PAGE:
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Numerous system design choices affect Large Language Models (LLMs) in production. We conducted an ablation study on an LLM Retrieval-Augmented Generation (RAG) to evaluate how models, context, and agents impact its performance. This study corroborates findings from Pinecone, HuggingFace, and others: providing the right context (e.g. RAG) is more important than picking the optimal LLM. 

Even smaller, open source LLMs such as Mistral-7B attained equivalent performance to GPT-4 when provided with the correct context.

The results surprised us because we replicated real-world challenges: the documents contain arcane terminology, complex structure, and we asked human-generated (not AI-generated) questions. These findings have implications for AI strategy:

  • Small, open-source LLMs can match the performance of larger models for significantly lower cost.
  • Enterprises can host LLMs internally, ensuring control over models and data without compromising performance or violating policies.
  • While large LLMs show promising research advances, investing in teams, infrastructure, and tools yields a better ROI.
Comparing base models to models with context
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Figure 1. More powerful models are trained on larger datasets and perform better against our evaluation questions. However, these advantages disappear when the models are supplemented with relevant context (RAG). Models plus context perform identically within our margin of error. Since all enterprise LLM applications require context, these results have critical implications for AI strategies.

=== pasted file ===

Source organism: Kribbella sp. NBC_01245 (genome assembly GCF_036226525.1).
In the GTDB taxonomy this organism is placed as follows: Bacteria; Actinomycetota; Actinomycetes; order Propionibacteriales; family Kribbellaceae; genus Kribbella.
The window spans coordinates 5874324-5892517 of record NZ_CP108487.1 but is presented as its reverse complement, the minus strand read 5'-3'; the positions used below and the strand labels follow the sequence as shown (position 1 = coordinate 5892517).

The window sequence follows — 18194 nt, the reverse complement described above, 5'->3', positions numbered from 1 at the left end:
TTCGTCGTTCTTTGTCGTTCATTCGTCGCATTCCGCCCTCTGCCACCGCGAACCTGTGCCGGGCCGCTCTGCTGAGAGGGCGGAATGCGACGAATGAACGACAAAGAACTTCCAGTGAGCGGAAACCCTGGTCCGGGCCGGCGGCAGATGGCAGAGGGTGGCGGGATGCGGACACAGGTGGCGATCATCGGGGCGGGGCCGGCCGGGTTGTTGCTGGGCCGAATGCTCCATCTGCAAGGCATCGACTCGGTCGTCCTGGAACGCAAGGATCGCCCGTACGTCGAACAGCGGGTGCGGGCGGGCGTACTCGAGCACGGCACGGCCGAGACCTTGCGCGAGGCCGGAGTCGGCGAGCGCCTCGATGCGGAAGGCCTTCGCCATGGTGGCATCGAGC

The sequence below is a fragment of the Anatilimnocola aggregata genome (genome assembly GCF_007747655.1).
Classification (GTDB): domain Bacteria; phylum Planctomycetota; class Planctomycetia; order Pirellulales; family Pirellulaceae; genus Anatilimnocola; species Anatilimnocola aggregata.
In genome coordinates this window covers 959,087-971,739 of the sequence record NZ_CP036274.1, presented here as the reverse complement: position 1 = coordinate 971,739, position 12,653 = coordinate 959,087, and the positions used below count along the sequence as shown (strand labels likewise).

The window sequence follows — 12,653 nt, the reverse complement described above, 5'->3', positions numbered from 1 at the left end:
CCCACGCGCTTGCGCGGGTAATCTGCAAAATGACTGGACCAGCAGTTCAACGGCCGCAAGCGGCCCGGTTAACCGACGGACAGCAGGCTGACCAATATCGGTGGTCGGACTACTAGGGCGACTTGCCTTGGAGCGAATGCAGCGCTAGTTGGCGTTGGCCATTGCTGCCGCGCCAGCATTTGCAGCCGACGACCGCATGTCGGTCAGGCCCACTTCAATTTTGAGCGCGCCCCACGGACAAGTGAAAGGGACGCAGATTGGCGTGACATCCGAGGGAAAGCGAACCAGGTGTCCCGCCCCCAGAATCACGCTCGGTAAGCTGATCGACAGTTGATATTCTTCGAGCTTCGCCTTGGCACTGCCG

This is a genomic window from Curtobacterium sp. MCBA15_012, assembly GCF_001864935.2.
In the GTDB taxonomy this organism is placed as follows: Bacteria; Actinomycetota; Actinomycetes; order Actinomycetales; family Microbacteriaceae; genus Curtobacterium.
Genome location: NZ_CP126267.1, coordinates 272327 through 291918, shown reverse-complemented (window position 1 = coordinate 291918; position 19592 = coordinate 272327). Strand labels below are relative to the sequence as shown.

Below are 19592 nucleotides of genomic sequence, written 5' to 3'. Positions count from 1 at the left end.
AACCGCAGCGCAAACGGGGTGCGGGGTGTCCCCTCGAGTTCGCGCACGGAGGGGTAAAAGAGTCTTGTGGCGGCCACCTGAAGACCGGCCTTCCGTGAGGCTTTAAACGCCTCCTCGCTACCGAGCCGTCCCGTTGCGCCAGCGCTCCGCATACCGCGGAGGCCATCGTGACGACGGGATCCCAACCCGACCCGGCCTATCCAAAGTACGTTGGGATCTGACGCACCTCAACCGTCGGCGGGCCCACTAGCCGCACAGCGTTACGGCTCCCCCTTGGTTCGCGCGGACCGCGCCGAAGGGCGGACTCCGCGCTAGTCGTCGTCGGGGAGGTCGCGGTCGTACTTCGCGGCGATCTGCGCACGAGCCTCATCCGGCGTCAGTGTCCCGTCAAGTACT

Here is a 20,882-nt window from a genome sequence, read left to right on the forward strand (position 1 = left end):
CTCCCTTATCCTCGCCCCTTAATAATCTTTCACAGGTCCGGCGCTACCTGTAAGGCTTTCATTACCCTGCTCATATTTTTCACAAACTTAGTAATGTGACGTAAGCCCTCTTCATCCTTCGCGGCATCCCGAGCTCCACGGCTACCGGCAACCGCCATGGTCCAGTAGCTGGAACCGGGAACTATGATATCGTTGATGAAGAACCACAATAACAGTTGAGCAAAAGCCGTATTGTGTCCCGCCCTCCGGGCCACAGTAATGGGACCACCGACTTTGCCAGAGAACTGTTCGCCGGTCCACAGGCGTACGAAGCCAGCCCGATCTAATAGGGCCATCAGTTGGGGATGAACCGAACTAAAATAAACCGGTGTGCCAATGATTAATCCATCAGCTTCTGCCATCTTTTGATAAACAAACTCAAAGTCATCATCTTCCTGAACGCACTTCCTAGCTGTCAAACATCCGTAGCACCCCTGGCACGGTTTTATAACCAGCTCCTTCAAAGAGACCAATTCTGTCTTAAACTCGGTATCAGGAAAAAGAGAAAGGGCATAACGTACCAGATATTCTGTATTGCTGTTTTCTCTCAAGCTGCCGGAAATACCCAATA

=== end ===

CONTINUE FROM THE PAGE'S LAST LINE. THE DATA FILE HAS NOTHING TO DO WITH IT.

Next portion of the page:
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We initiated this study to answer several key questions we encounter in client projects:

1. Which LLM system design choices are most important?
We identified 13 different options for improving LLM application performance in our LLM optimization playbook including model choice, fine-tuning, context, and agents. While much literature is devoted to specific decisions such as fine-tuning, very little is written about choosing among the available options. By systematically removing optimization through ablation, we can test the relative impacts of each.

2. Will open source LLMs perform well on “real world” problems? We’ve built and deployed dozens of enterprise AI applications over the past seven years. Inevitably we find that “real-world” challenges are harder than straightforward textbook examples. Business documents such as policies, contracts, and medical reports all contain important structure and arcane terms that need to be retained and passed to the LLM for context. Additionally, user questions test edge conditions more than questions generated by generative models.
The Study: Formula 1 Rulebook RAG Ablation
The LLM RAG application used in the study

In Episode 17 of our Generative AI Series we demonstrated a LLM Retrieval Augmented Generation (RAG) chat application built on the regulations issued by Formula 1’s governing body, the Fédération Internationale de l'Automobile (FIA). We also gave a demo and provided a detailed technical discussion during a subsequent YouTube live discussion.

The application allows fans to ask detailed questions about the sport’s rules. Figure 2 is a screenshot.

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Figure 2. A screenshot of The FIA Regulation Search RAG application answers user questions about the sport’s complex rules.

The documents and use case are similar to “real world” enterprise LLM RAG applications
The FIA regulations are more similar to enterprise business data than web-based text data commonly used in other studies. Figure 3 below is an example:
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Figure 3. An example of the FIA Formula 1 Financial Regulations containing arcane definitions, complex rules, and complex document structure. These documents are similar to business documents in financial services, health care, and manufacturing.